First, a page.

Like many other machine shops, API/AMS has more tools and equipment than you can shake a stick at. But unlike other machine shops in Portland and the Portland metro area, we’re committed to using the most advanced and high performing equipment. More than that, we’re committed to explaining just what we’re using and how this advanced equipment benefits our customers.
This brings us to riveting machines. Possibly the most elegant (in the chemist’s sense of the word) of forming tools, the riveting machine is capable of fastening two objects with a level of coherence barely short of welding. At API/AMS, we use top quality riveting machines when we partner with a variety of industries– like auto or green energy industries— to make top quality machined products.
But what is a riveting machine exactly?
For our many clients, who possibly do not work at a machine shop and are less familiar with its tools, here is a brief explanation of how riveting machines work.
There are several different types of riveting machines, but each can be separated into one of two categories: impact riveting machines, or orbital riveting machines.
The impact riveting machine
This machine drives the rivet down and through the metals intended to be joined, squashing it onto a forming tool called a rollset. The force used to drive the rivet also creates a flare at the end of the rivet where it meets the rollset, thereby joining the two materials together. This type of riveting machine is extremely fast.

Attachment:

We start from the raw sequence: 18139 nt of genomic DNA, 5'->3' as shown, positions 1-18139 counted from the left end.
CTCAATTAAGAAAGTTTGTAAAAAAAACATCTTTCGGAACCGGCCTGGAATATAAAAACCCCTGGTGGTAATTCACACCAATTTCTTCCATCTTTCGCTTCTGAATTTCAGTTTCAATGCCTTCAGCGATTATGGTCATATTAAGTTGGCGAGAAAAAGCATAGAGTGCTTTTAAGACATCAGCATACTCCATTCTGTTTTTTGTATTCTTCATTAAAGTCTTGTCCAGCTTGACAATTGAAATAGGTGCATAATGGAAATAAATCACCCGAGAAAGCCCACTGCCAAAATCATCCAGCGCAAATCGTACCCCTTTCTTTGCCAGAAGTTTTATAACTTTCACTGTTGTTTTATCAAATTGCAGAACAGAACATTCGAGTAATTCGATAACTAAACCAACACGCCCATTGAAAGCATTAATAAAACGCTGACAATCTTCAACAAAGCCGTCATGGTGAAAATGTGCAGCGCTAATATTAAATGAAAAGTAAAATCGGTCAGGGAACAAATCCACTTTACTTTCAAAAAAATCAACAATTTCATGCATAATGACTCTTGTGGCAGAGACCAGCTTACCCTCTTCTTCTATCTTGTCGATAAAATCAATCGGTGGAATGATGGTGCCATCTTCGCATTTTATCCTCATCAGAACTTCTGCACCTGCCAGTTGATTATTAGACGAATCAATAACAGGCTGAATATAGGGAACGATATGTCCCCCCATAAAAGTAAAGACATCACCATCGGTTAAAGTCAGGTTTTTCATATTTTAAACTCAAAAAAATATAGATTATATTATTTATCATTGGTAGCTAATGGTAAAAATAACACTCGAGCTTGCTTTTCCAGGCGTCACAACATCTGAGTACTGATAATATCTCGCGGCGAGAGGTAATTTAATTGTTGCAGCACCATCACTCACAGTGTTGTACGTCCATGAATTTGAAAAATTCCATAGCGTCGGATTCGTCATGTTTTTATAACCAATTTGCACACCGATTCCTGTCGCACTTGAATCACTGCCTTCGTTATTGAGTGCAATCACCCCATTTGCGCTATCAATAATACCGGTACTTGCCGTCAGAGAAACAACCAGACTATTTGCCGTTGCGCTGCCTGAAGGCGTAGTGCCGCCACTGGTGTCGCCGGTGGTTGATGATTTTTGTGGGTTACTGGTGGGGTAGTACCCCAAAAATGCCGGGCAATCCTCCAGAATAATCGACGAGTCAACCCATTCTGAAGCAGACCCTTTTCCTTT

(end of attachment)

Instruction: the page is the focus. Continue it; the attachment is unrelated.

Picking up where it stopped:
The orbital riveting machine
In contrast to its impactful cousin, an orbital riveting machine uses a peen, which is a rapidly spinning tool, to actually change the shape of the rivet itself by spreading the metal out in the shape of the peen. This type of riveting takes much longer than impact riveting, but it lasts longer as well. It also requires less force, which allows orbital riveting to be used with many different types of materials, such as brittle materials which would otherwise shatter if riveted via an impact riveting machine.
The radial or spiralform riveting machine
These machines are a slightly different take on orbital forming. In radial or spiralform riveting, the rivet head is lightly hammered into the desired shape, whereas in orbital riveting the rivet head is spread in one contact motion, continuously. In general, orbital forming is preferable, but spiralform is used when small sized rivets are concerned.
And finally, the rollerforming riveting machine
Rollerforming is another subset of orbital riveting. In this case, the riveting machine uses wheels (rollers) instead of a peen, circling the workpiece and bonding the two materials together via downward pressure exerted as the rollers move downward or into the piece.
API/AMS is your Portland source for fine machining
There is a wide range of applications for riveting, and if your industry requires API/AMS to utilize riveting in the formation of your product, you can be sure that our machine shop in Portland, Oregon will provide the highest level of performance. Please call us today to find out what API/AMS can do for you.